JOHN CLARE – his collected works would have to be on my desert island.
CARON FREEBORN – OK, I’m breaking the ‘no friends’ rule here. Caron was an immensely talented writer and educator and a lovely, vital example of how to be a human. I miss her. We all do. She was unique.
HCE: Talk us through your writing/editing process a little. Do you have different versions of your work ‘for the stage’ and ‘for the page’, or are there techniques to ensure a poem will engage audiences equally well in either context?
KC: Different versions? – No. I’m a totally intuitive writer: I work on a thing until it flows in the right way when spoken, so in that sense, all of my poems are essentially ‘scripts for performance’. However, even with the most “spoken word” of my pieces, I exercise a lot of care over how the words fall on the page, to the eye. Ideally, that ‘fall’ should serve the meaning of the piece and enable the reader to hear how the words would be delivered. No pressure, then!
HCE: In your opinion, what more should arts communities be doing to support older queer poets, to make sure their voices are platformed and heard?
KC: Money. Give us lots of money. And food. Big, hot dinners. Now.
No, seriously: I don’t think any special measures are required. Just remember that we exist and have something valid to say, and book us for gigs! It’s not rocket science.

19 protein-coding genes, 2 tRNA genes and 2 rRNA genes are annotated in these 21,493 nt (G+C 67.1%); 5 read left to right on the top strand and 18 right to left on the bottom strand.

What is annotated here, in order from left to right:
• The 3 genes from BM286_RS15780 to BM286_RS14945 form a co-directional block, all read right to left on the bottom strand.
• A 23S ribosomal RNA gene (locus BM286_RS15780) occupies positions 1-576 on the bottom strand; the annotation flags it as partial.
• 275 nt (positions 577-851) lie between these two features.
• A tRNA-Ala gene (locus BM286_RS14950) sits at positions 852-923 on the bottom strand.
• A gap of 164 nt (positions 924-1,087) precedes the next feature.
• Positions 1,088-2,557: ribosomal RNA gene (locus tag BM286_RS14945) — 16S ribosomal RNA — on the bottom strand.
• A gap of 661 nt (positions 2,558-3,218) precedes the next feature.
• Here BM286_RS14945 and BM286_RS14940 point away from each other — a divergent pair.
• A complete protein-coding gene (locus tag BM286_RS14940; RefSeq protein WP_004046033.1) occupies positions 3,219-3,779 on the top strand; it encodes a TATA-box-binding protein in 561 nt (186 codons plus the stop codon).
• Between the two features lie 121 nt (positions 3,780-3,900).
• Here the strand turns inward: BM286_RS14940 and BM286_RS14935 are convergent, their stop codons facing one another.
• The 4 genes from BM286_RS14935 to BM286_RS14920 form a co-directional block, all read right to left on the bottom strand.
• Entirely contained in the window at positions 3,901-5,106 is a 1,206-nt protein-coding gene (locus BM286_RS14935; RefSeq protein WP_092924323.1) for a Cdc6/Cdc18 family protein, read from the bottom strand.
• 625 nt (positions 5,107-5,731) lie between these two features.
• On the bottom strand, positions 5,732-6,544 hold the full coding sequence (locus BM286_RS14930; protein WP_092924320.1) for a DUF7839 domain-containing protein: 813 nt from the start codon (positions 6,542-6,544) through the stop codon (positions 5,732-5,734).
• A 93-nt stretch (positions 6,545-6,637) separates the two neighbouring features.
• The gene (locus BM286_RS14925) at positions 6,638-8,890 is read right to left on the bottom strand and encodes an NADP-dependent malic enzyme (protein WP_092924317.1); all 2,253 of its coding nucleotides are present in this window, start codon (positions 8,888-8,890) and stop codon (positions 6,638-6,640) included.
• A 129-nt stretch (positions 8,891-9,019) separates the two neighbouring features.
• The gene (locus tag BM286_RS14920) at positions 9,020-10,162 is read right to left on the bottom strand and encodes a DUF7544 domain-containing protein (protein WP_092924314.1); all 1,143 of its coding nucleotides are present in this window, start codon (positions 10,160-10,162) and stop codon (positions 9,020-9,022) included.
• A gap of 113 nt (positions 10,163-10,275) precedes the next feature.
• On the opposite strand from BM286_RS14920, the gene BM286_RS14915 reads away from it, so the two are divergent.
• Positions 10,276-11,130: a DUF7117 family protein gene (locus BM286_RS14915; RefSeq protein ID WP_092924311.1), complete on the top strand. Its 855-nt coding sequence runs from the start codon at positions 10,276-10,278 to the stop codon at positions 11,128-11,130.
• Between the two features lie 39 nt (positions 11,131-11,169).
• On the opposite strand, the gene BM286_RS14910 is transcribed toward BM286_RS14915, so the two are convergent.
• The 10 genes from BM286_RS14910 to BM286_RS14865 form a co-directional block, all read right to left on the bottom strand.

HCE: Several of the poems you performed at Fire&Dust – such as ‘Lemons’ and ‘These Shoes’ – originated as responses to prompts in writers’ groups. Are you a star pupil who tends to create complete poems during the prompt exercises, or does a lot of development and polishing work happen afterwards?
KC: I don’t believe in star pupils. Everyone writes to their abilities on any given day. Some of my poems pour out of me almost unbidden, to arrive virtually fully-formed; others take weeks of furious word-bashing slog. It’s a crapshoot.
There’s only one writers’ group I attend: the Allographic Write-In on Zoom, every Sunday afternoon, run by Fay Roberts. It’s not a workshop as such, just a space for writers to come together and make time for the possibility of producing something, and to support each other, with no targets or expectations in any direction. That’s why I like it.
HCE: How does it feel to have been a finalist in not one but TWO Hammer & Tongue regionals? Do you enjoy competing in slam poetry events?